Susan Bein

Randi Ganulin

Gallery One’s exhibits open on the first Friday of most months in conjunction with the Ellensburg Art Walk.
Click here for a full walking tour and map.

April 5-27, 2019

Opening Reception: April 5, 5-8pm

Exhibit Sponsors:
Dick & Jane’s Spot
CWU, Office of the Provost

Main Gallery:
Double Vision
curated by Zemie Barr, Blue Sky Gallery
in collaboration with Inland Poetry Prowl

Visual Artists: Susan Bein, Lucas DeShazer, Randi Ganulin, Laura Kurtenbach, Jennifer Zwick

Poets: Kristen Berger, Chris Buckley, Meredith Clark, Mary Crane, C.G. Dahlin, Lynne Ellis, Nancy Flynn, Sierra Golden, Christine Kendall, Larry Kerschner, Laura LeHew, Chris Luna, Claudia Luna, Tanya McDonald, Travis Naught, Melanie Noel, Toni Partington, Kate Peterson, Rena Priest, Benjamin Schmitt, Carey Taylor, Armin Tolentino, Gyorgi Voros, Taylor Waring, Michael Welch

Double Vision is a selection of photographs by five artists from Blue Sky’s 2018 Pacific Northwest Drawers, an annual juried exhibition featuring portfolios by over forty photographers from Alaska, British Columbia, Washington, Oregon, Idaho, and Montana. The work on view by these five selected artists brings aesthetic play to the forefront, yet as the title indicates, each artist is presenting two distinct visions–aesthetic,and conceptual–in their photographs that push and pull at each other to reveal more serious underlying themes that range from the personal to the universal, along with social commentary and astute reflections upon the unique mechanics of communicating through photography.

In her series Head Shots, Susan Bein embraces the fact that she is bald, and uses the dome of her head as a stage for her whimsical still lifes. Her playful, often humorous, compositions underscore the artist’s comfort within her own skin as she flaunts conventional expectations of what a woman’s body “should” look like. Laura Kurtenbach is also concerned with visual representations of women in her series, Femme Noir. To disrupt and draw attention to the objectification and and narratives of victimization in popular media, she places found images and objects in new photographed compositions. Although aesthetically playful, Kurtenbach’s use of light and shadow is reminiscent of the darker undertones found in vintage film noir. Randi Ganulin similarly reflects upon the power of mass media in Paired Disasters. Her compositions combine photographs of clippings from the Los Angeles Times with scenes from her everyday life. In this way, Ganulin highlights visual patterns that link the microcosm with the macrocosm, illustrating the intrinsic link between public and private life, yet the visual tension still present mirrors the perceived, albeit tenuous, separation between the individual and the collective.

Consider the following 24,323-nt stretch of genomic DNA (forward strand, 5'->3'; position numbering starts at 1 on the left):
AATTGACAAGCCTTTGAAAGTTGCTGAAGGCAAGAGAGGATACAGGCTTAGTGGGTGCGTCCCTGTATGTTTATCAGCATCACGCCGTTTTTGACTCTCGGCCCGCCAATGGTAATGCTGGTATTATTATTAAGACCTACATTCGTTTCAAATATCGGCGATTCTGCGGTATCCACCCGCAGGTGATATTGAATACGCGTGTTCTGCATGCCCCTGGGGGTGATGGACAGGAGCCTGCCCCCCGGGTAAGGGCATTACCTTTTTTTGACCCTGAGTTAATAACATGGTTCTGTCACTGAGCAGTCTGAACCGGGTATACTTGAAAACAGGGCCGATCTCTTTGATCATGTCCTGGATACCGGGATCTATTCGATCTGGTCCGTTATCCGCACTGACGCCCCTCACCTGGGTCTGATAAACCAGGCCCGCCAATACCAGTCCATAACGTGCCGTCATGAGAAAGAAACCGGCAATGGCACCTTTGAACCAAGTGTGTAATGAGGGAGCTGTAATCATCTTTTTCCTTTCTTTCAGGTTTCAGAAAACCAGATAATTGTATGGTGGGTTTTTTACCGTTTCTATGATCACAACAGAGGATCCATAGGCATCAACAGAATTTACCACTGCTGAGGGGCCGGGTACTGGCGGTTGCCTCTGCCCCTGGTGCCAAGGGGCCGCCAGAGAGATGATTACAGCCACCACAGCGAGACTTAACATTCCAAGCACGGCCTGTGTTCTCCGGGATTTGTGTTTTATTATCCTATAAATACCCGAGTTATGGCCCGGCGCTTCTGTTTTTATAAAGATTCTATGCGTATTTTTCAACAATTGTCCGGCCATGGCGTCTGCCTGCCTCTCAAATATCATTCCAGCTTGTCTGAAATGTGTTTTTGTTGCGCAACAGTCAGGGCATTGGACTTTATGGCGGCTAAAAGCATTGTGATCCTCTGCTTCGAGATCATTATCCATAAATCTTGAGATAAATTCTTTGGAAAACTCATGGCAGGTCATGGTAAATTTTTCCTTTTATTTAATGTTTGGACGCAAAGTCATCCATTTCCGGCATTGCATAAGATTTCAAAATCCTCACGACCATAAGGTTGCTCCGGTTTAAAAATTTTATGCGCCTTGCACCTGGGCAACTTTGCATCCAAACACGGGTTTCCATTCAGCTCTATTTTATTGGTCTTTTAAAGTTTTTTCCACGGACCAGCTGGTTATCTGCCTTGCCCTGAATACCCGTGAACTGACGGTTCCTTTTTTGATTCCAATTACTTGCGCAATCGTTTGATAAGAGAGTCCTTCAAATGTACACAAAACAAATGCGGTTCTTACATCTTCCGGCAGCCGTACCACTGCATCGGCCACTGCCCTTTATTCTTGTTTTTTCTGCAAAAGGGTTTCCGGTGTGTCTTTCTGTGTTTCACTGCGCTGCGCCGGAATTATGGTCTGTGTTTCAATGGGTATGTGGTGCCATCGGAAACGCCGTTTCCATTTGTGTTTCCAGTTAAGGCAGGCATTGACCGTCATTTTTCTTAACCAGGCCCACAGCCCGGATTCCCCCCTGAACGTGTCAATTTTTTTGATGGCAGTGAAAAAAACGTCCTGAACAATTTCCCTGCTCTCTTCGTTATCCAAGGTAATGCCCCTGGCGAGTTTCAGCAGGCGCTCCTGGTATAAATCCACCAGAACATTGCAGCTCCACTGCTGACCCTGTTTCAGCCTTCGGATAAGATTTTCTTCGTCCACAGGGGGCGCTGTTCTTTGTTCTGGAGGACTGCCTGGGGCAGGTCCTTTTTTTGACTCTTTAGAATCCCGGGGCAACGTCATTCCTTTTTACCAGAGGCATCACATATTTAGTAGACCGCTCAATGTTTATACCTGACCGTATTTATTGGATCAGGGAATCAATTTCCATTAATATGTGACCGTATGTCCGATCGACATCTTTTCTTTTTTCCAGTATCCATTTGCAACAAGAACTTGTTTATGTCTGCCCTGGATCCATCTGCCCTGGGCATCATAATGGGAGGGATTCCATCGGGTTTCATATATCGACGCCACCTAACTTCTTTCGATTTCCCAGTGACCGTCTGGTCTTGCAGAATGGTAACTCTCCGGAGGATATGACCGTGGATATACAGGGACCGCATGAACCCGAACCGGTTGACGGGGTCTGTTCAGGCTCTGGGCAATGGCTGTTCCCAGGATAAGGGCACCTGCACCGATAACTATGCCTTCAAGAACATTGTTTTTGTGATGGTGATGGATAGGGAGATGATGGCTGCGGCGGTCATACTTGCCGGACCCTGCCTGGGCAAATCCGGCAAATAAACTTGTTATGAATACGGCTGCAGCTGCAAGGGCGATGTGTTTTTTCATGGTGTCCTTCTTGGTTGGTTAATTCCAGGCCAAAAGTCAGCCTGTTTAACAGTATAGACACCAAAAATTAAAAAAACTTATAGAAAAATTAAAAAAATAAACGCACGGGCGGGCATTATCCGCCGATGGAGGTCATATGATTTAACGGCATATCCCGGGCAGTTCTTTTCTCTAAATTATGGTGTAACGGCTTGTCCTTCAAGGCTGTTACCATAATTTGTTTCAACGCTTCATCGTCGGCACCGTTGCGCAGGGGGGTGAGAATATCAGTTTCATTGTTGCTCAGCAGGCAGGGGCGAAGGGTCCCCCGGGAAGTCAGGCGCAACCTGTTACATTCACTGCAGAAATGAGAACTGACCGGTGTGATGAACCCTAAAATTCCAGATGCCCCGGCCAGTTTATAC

This visual tension and disconnect is also evident in Lucas DeShazer’s photographs of murals that depict the settling of the American West. Many of these public artworks paint a celebratory picture of the past that leaves out the genocide of indigenous peoples and the devastation of natural resources and animal habitats that occurred in the process. DeShazer uses his camera to draw attention to this flattening of history, yet it is fascinating that he uses photography to do so, as the camera literally flattens our three-dimensional reality into two dimensions. Jennifer Zwick experiments with this characteristic of the medium in her images from the series An Exercise in Formal Composition. Using a slightly off-balance right triangle rendered in a variety of materials, she intervenes in otherwise straightforward compositions to expose the artist’s hand in the construction of a photograph.